Via the WSJ
  • Big companies including General Electric Co. will likely profit from the billions of federal stimulus dollars going to doctors who buy and use electronic health records. But little-known niche players could be among the biggest winners.
  • One such company is eClinicalWorks, a closely held firm in Westborough, Mass. The company, founded a decade ago by computer-programmer Girish Kumar Navani, his cousin and his physician brother-in-law, now has about 750 employees and expects $100 million in revenue this year. In the next few years, the company plans to hire 500 more people, up from 150 before the stimulus bill was approved. (thanks taxpayers) "As of Dec. 31, we had put together a game plan saying, 'This economy looks like it's really getting bad. Why don't we be a little bit prudent?'" Mr. Navani says. "It changed in four weeks to, 'You will hire for growth; forget hiring for need.'"
  • The $787 billion stimulus package Congress approved in February promises more than $20 billion in outlays for health-information technology, coming mostly between 2011 and 2015, according to an estimate from the Congressional Budget Office. Physicians using electronic records will be eligible for more than $40,000 each in Medicare incentive payments over several years starting in 2011. Hospitals can also qualify for millions of dollars in incentive payments. Doctors and hospitals not going electronic by 2015 will be subject to penalties.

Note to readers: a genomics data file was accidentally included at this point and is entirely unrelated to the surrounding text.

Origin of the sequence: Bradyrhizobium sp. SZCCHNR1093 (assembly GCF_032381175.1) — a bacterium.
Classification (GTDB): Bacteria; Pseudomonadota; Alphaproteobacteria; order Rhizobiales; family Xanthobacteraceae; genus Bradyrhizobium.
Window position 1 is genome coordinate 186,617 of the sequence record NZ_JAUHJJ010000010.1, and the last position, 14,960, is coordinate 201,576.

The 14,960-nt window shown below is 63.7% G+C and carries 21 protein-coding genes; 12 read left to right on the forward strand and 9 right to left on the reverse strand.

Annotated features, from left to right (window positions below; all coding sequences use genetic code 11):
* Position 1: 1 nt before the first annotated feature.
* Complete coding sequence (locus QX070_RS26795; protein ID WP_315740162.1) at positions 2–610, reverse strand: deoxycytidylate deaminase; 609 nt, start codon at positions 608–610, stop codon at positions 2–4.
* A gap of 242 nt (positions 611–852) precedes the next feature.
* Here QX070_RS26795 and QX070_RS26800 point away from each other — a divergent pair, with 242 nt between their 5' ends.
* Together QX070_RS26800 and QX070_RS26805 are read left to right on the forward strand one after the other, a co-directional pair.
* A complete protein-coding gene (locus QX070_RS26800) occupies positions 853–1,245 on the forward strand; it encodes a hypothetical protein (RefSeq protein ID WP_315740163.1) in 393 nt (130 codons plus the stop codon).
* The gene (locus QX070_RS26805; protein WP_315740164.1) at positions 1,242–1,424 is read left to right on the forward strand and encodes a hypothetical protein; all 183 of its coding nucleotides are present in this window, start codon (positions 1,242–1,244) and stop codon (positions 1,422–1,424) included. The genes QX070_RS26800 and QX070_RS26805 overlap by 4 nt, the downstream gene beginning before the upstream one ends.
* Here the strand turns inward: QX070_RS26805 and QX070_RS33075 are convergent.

• "We never anticipated the kind of dollars we're talking about today -- never in our wildest dreams," says Steven Plochocki, chief executive of Quality Systems Inc., a publicly traded company that sells electronic records under the brand NextGen. (Mr Plochocki - we have free money to give to everyone in the modern Quantitative Easing economy - more to come! Enjoy our largess!)
  • An electronic health record, sometimes called an electronic medical record, replaces a patient's paper file. EHR systems can incorporate safety features such as automatically alerting a doctor if a patient has prescriptions for drugs with dangerous interactions. Proponents believe EHRs can also reduce wasteful spending from unnecessary testing, help doctors spot trends in their practices and enable agencies such as Medicare to pool anonymous medical data to track public-health issues.